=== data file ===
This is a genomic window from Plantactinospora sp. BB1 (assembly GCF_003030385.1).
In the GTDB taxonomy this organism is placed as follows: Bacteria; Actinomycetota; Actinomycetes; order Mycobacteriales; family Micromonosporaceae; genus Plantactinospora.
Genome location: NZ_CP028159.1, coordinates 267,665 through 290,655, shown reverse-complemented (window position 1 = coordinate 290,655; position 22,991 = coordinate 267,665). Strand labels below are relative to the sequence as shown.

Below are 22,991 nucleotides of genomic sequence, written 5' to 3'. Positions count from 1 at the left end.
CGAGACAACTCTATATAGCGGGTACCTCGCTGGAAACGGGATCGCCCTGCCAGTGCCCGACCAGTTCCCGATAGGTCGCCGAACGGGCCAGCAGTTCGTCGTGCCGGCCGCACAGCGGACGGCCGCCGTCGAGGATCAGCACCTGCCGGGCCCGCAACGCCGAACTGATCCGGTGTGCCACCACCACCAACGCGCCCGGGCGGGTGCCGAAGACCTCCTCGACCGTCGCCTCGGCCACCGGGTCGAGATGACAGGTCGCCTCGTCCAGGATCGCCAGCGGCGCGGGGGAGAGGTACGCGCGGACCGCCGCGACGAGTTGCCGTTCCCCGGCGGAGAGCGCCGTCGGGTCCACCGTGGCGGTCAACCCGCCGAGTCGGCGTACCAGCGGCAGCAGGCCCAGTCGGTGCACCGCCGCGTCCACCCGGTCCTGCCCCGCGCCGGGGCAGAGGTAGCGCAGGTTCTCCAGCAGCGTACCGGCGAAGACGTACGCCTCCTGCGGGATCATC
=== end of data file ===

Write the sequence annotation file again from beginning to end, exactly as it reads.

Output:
This is a genomic window from Plantactinospora sp. BB1 (assembly GCF_003030385.1).
In the GTDB taxonomy this organism is placed as follows: Bacteria; Actinomycetota; Actinomycetes; order Mycobacteriales; family Micromonosporaceae; genus Plantactinospora.
Genome location: NZ_CP028159.1, coordinates 267,665 through 290,655, shown reverse-complemented (window position 1 = coordinate 290,655; position 22,991 = coordinate 267,665). Strand labels below are relative to the sequence as shown.

Below are 22,991 nucleotides of genomic sequence, written 5' to 3'. Positions count from 1 at the left end.
CGAGACAACTCTATATAGCGGGTACCTCGCTGGAAACGGGATCGCCCTGCCAGTGCCCGACCAGTTCCCGATAGGTCGCCGAACGGGCCAGCAGTTCGTCGTGCCGGCCGCACAGCGGACGGCCGCCGTCGAGGATCAGCACCTGCCGGGCCCGCAACGCCGAACTGATCCGGTGTGCCACCACCACCAACGCGCCCGGGCGGGTGCCGAAGACCTCCTCGACCGTCGCCTCGGCCACCGGGTCGAGATGACAGGTCGCCTCGTCCAGGATCGCCAGCGGCGCGGGGGAGAGGTACGCGCGGACCGCCGCGACGAGTTGCCGTTCCCCGGCGGAGAGCGCCGTCGGGTCCACCGTGGCGGTCAACCCGCCGAGTCGGCGTACCAGCGGCAGCAGGCCCAGTCGGTGCACCGCCGCGTCCACCCGGTCCTGCCCCGCGCCGGGGCAGAGGTAGCGCAGGTTCTCCAGCAGCGTACCGGCGAAGACGTACGCCTCCTGCGGGATCATC